Is Artificial Light Truly Brilliant?
"Today, artificial light is a constant companion. Darkness implies a situation to be remedied." A new book tells the story of how artificial light has revolutionized our way of life.
"A Faustian bargain seems to have been struck. The twin needs of profit by commercial interests and convenience by consumers drove the expansion of light from the earliest days of the candle to today’s ubiquitous power lines. Curiously, destruction of the natural world seems to walk hand in hand with the evolution of artificial light, and its Siamese twin, electricity. From hunting sperm whales almost to extinction in the 1800s, to polluting the air and killing miners for coal to power yesterday’s gas lamps and today’s 'modern' power grid, the history of artificial light and electricity contain a hidden undercurrent of turning inwards, of staying inside, of looking towards a lit screen, of fear and alienation."
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The Oxfam report prompted Anand Giridharadas to tweet: "Don't be Pinkered into everything's-getting-better complacency."
- A new report by Oxfam argues that wealth inequality is causing poverty and misery around the world.
- In the last year, the world's billionaires saw their wealth increase by 12%, while the poorest 3.8 billion people on the planet lost 11% of their wealth.
- The report prompted Anand Giridharadas to tweet: "Don't be Pinkered into everything's-getting-better complacency." We explain what Steven Pinker's got to do with it.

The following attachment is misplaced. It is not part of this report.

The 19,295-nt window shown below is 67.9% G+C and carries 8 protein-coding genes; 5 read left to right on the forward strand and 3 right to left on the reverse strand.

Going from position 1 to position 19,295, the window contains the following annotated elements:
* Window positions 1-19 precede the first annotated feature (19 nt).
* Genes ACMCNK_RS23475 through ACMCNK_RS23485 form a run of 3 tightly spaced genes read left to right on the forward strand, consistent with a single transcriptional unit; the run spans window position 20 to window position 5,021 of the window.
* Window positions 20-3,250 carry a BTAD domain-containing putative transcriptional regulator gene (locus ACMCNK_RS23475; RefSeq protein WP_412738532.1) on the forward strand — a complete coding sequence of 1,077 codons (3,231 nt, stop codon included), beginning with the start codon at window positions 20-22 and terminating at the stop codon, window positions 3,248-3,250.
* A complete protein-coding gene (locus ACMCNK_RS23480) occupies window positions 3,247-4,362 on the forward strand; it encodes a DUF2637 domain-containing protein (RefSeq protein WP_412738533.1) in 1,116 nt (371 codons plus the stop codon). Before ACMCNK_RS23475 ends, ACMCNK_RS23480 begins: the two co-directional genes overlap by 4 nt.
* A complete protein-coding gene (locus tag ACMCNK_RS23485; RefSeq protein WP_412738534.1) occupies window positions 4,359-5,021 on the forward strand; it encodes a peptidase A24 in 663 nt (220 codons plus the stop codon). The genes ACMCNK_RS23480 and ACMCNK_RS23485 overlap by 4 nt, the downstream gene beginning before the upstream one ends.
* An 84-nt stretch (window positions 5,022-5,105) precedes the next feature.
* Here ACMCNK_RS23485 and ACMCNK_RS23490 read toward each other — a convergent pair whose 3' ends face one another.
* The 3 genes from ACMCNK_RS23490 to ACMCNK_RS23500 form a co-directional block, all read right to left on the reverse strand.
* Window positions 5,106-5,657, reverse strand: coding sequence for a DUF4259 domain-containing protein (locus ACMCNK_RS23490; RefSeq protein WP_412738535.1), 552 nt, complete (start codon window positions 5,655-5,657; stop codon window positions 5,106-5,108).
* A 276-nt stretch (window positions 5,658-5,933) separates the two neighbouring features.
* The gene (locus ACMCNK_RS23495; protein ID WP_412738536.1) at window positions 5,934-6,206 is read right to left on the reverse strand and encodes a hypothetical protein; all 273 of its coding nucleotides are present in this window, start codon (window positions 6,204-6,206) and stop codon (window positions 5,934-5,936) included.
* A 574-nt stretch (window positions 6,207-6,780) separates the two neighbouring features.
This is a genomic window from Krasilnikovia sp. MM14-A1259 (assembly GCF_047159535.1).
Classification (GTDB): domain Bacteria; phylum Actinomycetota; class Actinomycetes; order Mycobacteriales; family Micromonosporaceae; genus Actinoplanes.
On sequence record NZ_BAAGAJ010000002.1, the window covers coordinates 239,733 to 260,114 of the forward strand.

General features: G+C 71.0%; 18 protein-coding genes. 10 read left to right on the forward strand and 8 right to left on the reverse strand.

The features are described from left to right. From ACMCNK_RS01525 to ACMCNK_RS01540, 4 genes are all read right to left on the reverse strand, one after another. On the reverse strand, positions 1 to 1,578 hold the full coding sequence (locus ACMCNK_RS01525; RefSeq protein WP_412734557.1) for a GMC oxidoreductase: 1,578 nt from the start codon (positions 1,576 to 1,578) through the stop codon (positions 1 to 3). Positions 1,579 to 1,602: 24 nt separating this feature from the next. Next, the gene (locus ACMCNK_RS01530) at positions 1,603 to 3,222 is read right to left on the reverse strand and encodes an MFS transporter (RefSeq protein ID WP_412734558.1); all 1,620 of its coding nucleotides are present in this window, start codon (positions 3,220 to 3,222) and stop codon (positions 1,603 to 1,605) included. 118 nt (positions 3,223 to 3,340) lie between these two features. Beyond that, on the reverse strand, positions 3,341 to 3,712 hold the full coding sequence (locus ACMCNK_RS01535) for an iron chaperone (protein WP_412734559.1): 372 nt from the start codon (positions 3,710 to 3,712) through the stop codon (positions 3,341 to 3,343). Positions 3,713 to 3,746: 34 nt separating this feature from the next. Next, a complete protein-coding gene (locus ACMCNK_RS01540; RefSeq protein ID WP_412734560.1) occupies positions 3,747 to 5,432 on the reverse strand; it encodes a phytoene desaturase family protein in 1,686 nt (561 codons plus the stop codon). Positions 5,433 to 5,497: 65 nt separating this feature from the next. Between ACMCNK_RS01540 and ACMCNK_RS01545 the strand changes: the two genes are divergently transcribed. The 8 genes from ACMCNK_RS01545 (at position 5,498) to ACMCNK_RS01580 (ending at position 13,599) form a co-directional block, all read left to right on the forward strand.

Moans, groans, and gripes release stress hormones in the brain.
Could you give up complaining for a whole month? That's the crux of this interesting piece by Jessica Hullinger over at Fast Company. Hullinger explores the reasons why humans are so predisposed to griping and why, despite these predispositions, we should all try to complain less. As for no complaining for a month, that was the goal for people enrolled in the Complaint Restraint project.
Participants sought to go the entirety of February without so much as a moan, groan, or bellyache.
- Facebook and Google began as companies with supposedly noble purposes.
- Creating a more connected world and indexing the world's information: what could be better than that?
- But pressure to return value to shareholders came at the expense of their own users.
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